Glyphosate is a very, very small molecule and can pass the blood/brain barrier. So if it passes the blood/brain barrier, while it's carrying aluminum and fluoride at the same time, it takes those neuro toxins right into the brain, deposits them, causes the death of the neurons. So you get brain damage from it. So glyphosate another contributing factor, and I believe that it plays a pretty big role in the explosion of cases of Alzheimer's that we're seeing today. We're seeing lots of people with Alzheimer's, and in younger and younger ages.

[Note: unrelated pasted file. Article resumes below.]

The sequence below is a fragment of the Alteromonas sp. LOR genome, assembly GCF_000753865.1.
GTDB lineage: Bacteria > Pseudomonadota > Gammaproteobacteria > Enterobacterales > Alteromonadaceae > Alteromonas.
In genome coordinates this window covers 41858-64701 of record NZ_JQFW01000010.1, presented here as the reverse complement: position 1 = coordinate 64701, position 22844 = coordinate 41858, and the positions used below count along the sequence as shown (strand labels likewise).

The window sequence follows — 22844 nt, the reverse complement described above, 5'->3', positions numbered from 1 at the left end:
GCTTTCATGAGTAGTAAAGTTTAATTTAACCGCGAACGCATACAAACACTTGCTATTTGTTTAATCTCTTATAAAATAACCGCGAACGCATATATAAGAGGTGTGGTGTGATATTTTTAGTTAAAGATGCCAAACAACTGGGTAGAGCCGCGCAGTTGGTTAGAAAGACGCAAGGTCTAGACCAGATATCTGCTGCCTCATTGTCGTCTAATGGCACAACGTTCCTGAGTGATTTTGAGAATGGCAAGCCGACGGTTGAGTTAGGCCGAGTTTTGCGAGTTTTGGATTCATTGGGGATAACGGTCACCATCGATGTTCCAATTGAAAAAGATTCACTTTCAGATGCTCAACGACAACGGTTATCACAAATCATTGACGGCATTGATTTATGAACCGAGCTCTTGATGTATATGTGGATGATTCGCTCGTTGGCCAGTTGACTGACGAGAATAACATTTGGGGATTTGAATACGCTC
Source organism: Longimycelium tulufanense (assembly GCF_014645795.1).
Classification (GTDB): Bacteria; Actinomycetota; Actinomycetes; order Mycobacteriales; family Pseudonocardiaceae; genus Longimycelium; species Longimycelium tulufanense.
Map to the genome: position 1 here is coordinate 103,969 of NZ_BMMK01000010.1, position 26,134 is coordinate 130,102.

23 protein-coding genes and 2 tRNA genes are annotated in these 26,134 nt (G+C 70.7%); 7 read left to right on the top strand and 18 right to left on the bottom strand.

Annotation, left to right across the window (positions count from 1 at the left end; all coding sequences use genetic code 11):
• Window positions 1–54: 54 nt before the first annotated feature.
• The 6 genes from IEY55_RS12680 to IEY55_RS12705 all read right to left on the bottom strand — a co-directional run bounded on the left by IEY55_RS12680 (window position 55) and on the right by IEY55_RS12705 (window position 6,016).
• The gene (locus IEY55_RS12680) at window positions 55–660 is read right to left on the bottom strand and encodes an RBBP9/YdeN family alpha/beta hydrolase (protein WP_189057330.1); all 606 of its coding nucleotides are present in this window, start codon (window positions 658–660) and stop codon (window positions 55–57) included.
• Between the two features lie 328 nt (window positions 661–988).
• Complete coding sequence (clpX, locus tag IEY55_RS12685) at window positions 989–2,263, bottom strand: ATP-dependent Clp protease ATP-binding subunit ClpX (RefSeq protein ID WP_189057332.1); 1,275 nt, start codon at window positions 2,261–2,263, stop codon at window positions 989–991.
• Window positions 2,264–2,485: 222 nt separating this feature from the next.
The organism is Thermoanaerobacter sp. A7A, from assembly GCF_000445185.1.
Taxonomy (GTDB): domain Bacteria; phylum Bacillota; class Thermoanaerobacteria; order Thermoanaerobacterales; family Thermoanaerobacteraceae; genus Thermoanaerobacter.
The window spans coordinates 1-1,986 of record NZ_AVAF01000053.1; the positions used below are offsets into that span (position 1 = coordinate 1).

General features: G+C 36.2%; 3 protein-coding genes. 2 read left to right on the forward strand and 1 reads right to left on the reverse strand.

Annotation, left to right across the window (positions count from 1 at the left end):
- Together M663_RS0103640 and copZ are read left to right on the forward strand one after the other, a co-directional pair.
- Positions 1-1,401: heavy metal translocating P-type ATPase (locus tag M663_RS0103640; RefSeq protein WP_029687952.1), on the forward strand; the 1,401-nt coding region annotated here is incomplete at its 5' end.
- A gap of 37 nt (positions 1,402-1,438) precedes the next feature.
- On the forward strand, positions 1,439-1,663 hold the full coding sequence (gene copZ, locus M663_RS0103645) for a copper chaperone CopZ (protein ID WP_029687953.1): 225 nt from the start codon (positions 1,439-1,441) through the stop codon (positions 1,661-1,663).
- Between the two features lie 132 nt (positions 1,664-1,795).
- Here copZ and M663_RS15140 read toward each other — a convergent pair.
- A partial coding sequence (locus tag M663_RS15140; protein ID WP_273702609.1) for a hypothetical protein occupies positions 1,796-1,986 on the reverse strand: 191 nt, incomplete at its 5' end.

In the process of healing this condition, we got different things that work very, very well at both detoxifying the brain in the nervous system and introducing nutrition to the nervous system. There are herbs. One of the very best, and this might come to surprise to many, is green coffee bean extract. The chemical ghlorogenic acid that occurs in green coffee beans is excellent for both protecting brain cells from the depositing of this amyloid protein, number one. Number two, it acts as an anti-oxidant, protecting the brain cells, the neurons in the brain. It also helps with the third factor that we're going to talk about here with Alzheimer's and that is it improves insulin sensitivity. So it helps with the metabolization of sugar, and we'll get to that in just a minute. We also have Rhodiola. Rhodiola is the herb from Russia that is extremely beneficial for the brain, for memory, and for folks with Alzheimer's. Ashwagandha, an herb from India that also is excellent for the brain. Both of these, again, they're not only good for enhancing memory but they're good for protecting the brain. So if you were to start on these earlier on in life, they would be good preventives for Alzheimer's or for neurologic disorders. They're also very beneficial in the treatment of neurologic conditions including Alzheimer's.